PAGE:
By the time you read this, the novel coronavirus testing site erected in the San Miguel County Lawson Hill intercept lot will be dismantled and headed to its next stop. The arrival of a National Guard Civil Support team to help administer 100 coronavirus tests to county residents was a welcome arrival to local health care officials and those being tested.
Jennifer Dinsmore, San Miguel County Sheriff’s Office emergency management coordinator, was on site Tuesday. She explained that the National Guard team was sent here at the behest of the Colorado Department of Public Health and Environment (CDPHE) to conduct “surveillance testing,” which will help state and local officials better understand the reach of the pandemic that, in Colorado, has made significant inroads into the state’s mountain towns. Those towns — Vail, Crested Butte, Aspen and others — have reported numerous cases of the novel coronavirus. As of press time Tuesday afternoon, there were no reported cases in the county.
On Tuesday, 100 county residents with various risk factors were selected to be tested at the temporary facility set up on the west end of the county lot between Viking Rentals and Telluride Tire. The area was guarded by Sheriff’s Office deputies and Colorado State Patrol officers, and uniformed members of the National Guard were seen at the lot. Also on hand, Dinsmore said, were six CDPHE officials. A sheriff’s deputy forbade photos.
Sheriff’s Office Public Information Officer Susan Lilly explained why Telluride was selected as a test site.
“CDPHE is conducting tests all over the state to determine how widespread the disease is,” Lilly said. “They chose Telluride because we are a resort community with thousands of national and international visitors and therefore a community identified at risk of ‘ongoing community transmission.’ Once CDPHE intimated this effort, the state Emergency Operations Center engaged the Colorado National Guard for supportive operational functions. The CDPHE trained personnel conducted all of the testing per their protocols.”
Throughout the day, those with appointments were admitted and ran through a phalanx of checkpoints. One of those patients, who shall remain anonymous and be referred to as Patient A, shared their experience.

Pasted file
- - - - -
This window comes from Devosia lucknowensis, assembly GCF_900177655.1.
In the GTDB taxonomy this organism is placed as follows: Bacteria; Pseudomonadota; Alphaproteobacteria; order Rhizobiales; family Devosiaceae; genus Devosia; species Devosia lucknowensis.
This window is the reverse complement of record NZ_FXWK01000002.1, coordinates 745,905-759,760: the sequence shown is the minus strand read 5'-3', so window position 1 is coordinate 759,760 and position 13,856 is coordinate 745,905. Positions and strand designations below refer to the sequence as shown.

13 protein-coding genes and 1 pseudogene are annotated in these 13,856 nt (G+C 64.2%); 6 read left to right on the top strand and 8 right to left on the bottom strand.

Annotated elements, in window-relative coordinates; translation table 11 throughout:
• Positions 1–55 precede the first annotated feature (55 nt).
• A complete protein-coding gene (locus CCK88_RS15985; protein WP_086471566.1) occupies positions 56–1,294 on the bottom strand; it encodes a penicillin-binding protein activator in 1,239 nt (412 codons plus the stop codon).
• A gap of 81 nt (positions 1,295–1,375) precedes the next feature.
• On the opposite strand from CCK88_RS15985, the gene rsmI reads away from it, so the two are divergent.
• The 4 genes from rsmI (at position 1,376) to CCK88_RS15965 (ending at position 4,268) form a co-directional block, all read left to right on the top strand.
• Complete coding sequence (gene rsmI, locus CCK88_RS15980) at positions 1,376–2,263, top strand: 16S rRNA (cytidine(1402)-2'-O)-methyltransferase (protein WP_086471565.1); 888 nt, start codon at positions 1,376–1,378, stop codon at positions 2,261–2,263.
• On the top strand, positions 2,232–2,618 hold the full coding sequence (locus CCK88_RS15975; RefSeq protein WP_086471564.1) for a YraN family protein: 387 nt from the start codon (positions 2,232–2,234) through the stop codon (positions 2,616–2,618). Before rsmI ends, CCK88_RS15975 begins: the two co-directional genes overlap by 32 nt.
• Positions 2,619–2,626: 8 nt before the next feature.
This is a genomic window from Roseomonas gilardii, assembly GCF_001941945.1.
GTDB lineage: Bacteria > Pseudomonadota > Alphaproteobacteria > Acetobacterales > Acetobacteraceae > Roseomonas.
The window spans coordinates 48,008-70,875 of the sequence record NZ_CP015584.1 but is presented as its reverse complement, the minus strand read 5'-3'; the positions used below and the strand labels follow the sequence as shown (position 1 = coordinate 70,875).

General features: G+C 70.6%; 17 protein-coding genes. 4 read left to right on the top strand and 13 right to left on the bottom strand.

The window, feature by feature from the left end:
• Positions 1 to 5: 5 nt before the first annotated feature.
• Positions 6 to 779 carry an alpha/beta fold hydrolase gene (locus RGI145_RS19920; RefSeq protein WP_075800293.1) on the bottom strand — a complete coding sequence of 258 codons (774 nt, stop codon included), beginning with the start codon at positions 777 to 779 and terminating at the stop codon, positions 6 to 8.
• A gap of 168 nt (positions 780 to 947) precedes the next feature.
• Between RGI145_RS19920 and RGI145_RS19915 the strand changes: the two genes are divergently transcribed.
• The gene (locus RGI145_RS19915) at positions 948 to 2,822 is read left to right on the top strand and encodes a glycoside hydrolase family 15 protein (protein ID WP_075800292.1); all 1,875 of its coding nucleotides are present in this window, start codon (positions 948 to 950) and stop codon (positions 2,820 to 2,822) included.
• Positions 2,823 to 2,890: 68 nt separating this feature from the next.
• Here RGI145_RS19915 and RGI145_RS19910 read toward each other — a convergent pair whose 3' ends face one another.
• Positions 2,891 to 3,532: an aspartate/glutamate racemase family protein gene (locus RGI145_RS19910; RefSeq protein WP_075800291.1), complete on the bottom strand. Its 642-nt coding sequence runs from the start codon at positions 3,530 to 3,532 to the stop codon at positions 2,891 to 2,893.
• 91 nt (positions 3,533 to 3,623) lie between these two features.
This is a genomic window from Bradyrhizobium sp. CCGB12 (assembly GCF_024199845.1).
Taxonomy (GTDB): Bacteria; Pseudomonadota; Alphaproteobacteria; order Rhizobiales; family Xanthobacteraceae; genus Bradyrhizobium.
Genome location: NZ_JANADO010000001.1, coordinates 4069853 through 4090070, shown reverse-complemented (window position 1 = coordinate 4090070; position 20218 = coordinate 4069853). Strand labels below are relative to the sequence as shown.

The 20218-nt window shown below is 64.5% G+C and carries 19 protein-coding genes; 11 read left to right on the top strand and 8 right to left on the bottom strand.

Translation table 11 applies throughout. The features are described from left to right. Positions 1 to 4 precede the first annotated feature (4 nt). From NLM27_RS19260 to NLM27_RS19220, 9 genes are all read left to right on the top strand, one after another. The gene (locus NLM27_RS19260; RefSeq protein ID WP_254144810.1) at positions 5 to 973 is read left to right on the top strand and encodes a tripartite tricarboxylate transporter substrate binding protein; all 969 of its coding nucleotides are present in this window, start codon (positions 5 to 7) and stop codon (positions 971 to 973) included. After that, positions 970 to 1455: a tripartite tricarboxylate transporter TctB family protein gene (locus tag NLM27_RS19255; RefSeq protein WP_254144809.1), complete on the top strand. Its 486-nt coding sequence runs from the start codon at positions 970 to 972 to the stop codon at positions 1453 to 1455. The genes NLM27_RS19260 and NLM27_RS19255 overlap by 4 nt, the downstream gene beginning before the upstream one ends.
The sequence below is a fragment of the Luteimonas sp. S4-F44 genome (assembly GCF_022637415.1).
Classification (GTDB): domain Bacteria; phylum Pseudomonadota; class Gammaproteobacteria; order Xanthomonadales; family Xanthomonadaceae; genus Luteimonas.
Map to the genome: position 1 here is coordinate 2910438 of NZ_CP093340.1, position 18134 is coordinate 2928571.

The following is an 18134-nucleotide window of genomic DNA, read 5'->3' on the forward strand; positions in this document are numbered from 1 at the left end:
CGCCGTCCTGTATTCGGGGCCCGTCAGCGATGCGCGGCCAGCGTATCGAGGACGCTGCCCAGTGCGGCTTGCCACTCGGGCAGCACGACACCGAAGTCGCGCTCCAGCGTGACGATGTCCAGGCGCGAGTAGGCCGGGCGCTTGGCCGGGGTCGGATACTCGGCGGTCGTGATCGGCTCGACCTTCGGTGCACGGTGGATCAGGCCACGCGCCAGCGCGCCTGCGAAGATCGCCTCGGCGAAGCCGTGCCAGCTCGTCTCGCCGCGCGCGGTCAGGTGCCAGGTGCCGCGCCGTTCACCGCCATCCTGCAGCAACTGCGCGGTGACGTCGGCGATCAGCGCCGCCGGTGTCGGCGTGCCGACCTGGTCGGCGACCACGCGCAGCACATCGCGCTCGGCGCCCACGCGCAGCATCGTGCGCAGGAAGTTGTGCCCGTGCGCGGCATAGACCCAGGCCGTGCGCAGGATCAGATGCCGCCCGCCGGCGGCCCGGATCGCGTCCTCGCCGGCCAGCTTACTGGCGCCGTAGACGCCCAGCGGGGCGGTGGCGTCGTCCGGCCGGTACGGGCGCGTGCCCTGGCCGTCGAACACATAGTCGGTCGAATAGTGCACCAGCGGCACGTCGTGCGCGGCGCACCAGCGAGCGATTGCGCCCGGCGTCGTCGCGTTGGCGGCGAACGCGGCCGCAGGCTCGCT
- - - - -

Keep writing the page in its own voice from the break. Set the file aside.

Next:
Patient A received their doctor’s orders from the Uncompahgre Medical Center in Norwood, where they went with flu symptoms. They were tested for flu there, which came back negative.
“Never in my life have I ever wished I had the flu,” they said. But it earned them a COVID-19 test Tuesday, for which they were grateful.
Patient A said they didn’t get out of the car and was stopped several times for ID as they navigated a maze of checkpoints to get to the final stop where they “got a Q-tip up the nose.”
“Everyone was really nice,” they said. “But it was kind of overwhelming with that many people there.”
Their results should be available by Saturday.
A restaurant worker, Patient A said they’ve been serving people from all over the world in the days leading up to county orders to close food service establishments. They expressed frustration with people not practicing social distancing or staying home if they’re ill.
“I think that everything should be shut down until we get results,” Patient A said.
While the arrival of the National Guard, CDPHE and the installation of a testing facility was welcomed by local public health and government officials, one Lawson Hill business owner objected to the site selection, arguing that it was not as remote as local officials claimed. Bill Gordon, owner of the Society Conoco, called selecting the county lot as a coronavirus testing site was “ill-conceived,” and called the subdivision “one of the most population exposed sites in the county,” as he cited the traffic to his business, as well as other Society Turn businesses.
Gordon said he and other business owners and residents were not apprised of the testing site’s imminent arrival.
“Lawson Hill nor any of the operating businesses were contacted about this testing,” Gordon said. “To me, this a grossly irresponsible lack of communication by the so-called emergency management persons.”
Dinsmore said that the site, chosen by Sheriff Bill Masters and Telluride Fire Protection District Chief John Bennett, had a number of advantages, including ease of access and the presence of rest rooms.
“It was the best fit for what we had to get done,” Dinsmore said. She added that there had been a few emails from concerned Lawson Hill residents.
One resident of the subdivision appreciated the mobilization of the testing site.
“In many, many ways, we are lucky that (Gov. Jared) Polis and the Democrats are in charge of Colorado,” said Jim Bedford, a longtime resident and former county commissioner. “There are a half-dozen red states with no restrictions and almost no testing. If you don't test, you don't know what you don't know until your hospitals are overrun.”
Another Lawson Hill resident expressed gratitude for local officials.
“I am so proud of our local authorities,” Nancy Craft said, “The med center, public health, the sheriff’s office, our county commissioners. They are doing such a great job!”